The dramatic thawing of Arctic and sub-Arctic permafrost challenges both Russian and U.S. infrastructure and has global amplification implications owing to its potential release of huge amounts of stored carbon dioxide and methane into the atmosphere, perpetuating a cycle of warming, melting, and warming again—possibly to the extent that “even the most ambitious attempts to cut global emissions” would fail to reach the critical global goal of stopping warming short of 1.5 degrees Celsius above pre-industrial levels. Seventy percent of Arctic infrastructure will be affected by 2050—as well as ecosystems, indigenous communities, food and water security, economies, and defense assets—in North America, the European Arctic, and Russia alike.

Although extensive research is underway regarding permafrost thaw in academia, national government agencies, and via the Arctic Council’s Arctic Monitoring and Assessment Programme (or AMAP, one of the Council’s six working groups), there is still uncertainty about “the amount of CO2 held in permafrost, the impact of extreme events, and the rate of thaw.” There is also a need for more effective observation networks, as well as a need to fill gaps in understanding on technical questions like the impact of soil bacteria on carbon release and develop more sophisticated models for forecasting, perhaps by investing in artificial intelligence tools, as some researchers propose.

The Biden administration could encourage Arctic Council members to increase funding for AMAP projects related to studying permafrost thaw, developing more sophisticated research tools, and exchanging knowledge. Russia’s regional development strategy has called for a permafrost monitoring system for threatened infrastructure, for example. And while Moscow may stymie Council working group projects on issues like pollution or environmentally safe shipping, they could be interested in remote sensing and observation projects that can help prevent such incidents as the one that occurred near Norilsk, Russia, where 21,000 tons of diesel spilled from a fuel tank in 2020.

Another area of cooperation with Russia concerns Arctic fisheries. In October 2018, the five Arctic Ocean coastal states, along with Iceland, the European Union, China, Japan, and South Korea, signed the Agreement to Prevent Unregulated High Seas Fisheries in the Central Arctic Ocean, in which all signatories agreed to ban commercial fishing in that ocean until “adequate scientific information is available to inform management measures.” Under Article 4 of that treaty, signatories also agreed to establish, within two years of the treaty entering into force, a “Joint Program of Scientific Research and Monitoring” to conduct the very research needed to lift the ban. To date, however, no country has stepped forward to fund the program. With the exception of the European Union, an ad hoc observer to the Arctic, all other signatories are either members of or permanent observers to the Arctic Council. The Council—with its extensive institutional experience in coordinating joint research undertakings—could facilitate the scientific research during the Russian chairmanship, especially as Moscow has already expressed its intention to welcome greater engagement from observers during its tenure as chair.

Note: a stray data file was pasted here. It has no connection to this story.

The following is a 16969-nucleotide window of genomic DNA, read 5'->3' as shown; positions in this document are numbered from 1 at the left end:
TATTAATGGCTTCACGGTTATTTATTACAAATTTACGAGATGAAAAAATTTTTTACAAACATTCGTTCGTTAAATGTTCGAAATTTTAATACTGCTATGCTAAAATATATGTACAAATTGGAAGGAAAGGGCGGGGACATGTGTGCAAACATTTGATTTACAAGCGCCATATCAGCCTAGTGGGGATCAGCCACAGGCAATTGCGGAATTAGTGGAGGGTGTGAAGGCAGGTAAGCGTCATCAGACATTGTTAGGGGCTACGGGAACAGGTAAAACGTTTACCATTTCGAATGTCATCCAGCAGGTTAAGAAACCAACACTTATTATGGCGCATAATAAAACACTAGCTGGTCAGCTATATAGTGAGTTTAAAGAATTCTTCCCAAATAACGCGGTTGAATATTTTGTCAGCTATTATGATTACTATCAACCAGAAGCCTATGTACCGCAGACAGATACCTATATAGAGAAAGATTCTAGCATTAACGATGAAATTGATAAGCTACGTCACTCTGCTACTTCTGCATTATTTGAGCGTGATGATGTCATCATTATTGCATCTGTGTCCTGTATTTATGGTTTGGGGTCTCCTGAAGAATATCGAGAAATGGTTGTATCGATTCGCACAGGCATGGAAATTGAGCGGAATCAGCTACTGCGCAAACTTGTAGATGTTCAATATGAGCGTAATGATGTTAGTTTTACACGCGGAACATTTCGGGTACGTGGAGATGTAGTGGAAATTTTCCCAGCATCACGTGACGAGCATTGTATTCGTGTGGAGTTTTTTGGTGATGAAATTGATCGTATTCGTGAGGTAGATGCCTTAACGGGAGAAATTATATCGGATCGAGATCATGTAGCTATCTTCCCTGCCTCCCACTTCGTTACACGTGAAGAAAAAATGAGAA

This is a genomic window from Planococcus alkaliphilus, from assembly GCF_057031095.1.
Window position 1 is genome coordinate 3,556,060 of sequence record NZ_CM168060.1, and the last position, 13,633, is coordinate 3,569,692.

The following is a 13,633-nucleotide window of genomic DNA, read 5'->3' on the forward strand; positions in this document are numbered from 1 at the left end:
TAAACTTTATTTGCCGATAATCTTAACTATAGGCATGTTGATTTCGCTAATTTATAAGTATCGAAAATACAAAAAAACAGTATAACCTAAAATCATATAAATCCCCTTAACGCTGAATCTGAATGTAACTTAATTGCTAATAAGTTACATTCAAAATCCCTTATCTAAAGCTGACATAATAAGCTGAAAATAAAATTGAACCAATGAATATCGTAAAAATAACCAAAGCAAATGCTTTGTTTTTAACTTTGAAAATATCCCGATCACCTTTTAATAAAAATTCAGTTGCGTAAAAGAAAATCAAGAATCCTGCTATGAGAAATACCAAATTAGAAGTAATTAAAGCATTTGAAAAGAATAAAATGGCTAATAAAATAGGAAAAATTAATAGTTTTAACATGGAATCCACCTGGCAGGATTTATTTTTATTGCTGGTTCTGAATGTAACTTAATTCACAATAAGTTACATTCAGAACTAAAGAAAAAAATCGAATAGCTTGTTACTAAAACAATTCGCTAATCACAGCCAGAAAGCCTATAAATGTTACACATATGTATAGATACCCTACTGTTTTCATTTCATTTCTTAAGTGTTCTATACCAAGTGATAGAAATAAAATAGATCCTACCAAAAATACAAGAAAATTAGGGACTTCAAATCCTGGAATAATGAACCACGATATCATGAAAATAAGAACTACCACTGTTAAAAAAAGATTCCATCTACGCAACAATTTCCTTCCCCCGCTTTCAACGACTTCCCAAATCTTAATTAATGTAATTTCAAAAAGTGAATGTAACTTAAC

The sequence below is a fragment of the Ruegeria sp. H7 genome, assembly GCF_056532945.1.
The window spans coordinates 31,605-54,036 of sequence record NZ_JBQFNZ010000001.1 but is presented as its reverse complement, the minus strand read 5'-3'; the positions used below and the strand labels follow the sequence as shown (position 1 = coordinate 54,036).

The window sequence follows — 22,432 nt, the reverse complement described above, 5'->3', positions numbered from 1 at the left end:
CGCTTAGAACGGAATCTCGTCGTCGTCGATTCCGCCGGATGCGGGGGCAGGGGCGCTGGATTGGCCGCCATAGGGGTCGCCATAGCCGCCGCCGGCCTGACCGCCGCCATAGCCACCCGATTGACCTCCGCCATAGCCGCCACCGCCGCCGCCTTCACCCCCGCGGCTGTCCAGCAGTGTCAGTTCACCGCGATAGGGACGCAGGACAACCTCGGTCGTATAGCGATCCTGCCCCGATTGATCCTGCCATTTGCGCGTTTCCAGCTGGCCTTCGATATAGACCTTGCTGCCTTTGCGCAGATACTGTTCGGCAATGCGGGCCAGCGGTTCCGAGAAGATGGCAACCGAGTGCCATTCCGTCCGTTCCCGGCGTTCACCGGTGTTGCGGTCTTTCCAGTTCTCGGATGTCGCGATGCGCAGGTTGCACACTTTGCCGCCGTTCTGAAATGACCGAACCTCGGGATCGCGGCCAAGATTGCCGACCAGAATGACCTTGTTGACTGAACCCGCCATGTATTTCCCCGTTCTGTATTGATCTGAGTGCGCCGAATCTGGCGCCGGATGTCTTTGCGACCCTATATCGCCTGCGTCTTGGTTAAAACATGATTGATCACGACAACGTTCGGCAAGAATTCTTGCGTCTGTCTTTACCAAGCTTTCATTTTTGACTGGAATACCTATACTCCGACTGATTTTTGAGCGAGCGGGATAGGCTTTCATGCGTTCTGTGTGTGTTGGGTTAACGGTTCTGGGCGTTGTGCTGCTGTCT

A joint scientific research program in the Central Arctic Ocean may not have the same global level of impact as permafrost research, but it is an achievable first step and could restore a sense of collaboration, paving the way for more ambitious undertakings on issues like permafrost thaw. A recent meeting between U.S. Special Envoy for Climate Issues John Kerry and Russia’s senior climate adviser, Ruslan Edelgeriev, demonstrates the potential of this important dialogue, especially as Edelgeriev specifically identified the preservation of the Arctic as a “key area” of interaction.

It is an opportune moment for Washington to press Moscow to uphold its promising language made in bilateral meetings, interviews, and strategic documents, and to take them up on their offer for “new cooperation formats” as they prepare for their upcoming Arctic Council chairmanship. By focusing on supporting an already agreed-upon entity for deepening scientific understanding of fishing stocks in the Central Arctic Ocean and by tackling an issue that affects all Arctic nations and has a massive global climate amplification, the Russian chairmanship (and thus the Arctic Council) can have two initial successes—and the U.S.-Russian relationship can point to two small areas of bilateral success as well. Although these initiatives may not capture global headlines, they would strengthen much-needed cooperation across the Arctic region.

This commentary is made possible by support from the Hewlett Foundation.

Heather A. Conley is senior vice president for Europe, Eurasia, and the Arctic and director of the Europe, Russia, and Eurasia Program at the Center for Strategic and International Studies (CSIS) in Washington, D.C. Colin Wall is a research associate with the CSIS Europe, Russia, and Eurasia Program.

Commentary is produced by the Center for Strategic and International Studies (CSIS), a private, tax-exempt institution focusing on international public policy issues. Its research is nonpartisan and nonproprietary. CSIS does not take specific policy positions. Accordingly, all views, positions, and conclusions expressed in this publication should be understood to be solely those of the author(s).

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Colin Wall
Associate Fellow, Europe, Russia, and Eurasia Program

Heather A. Conley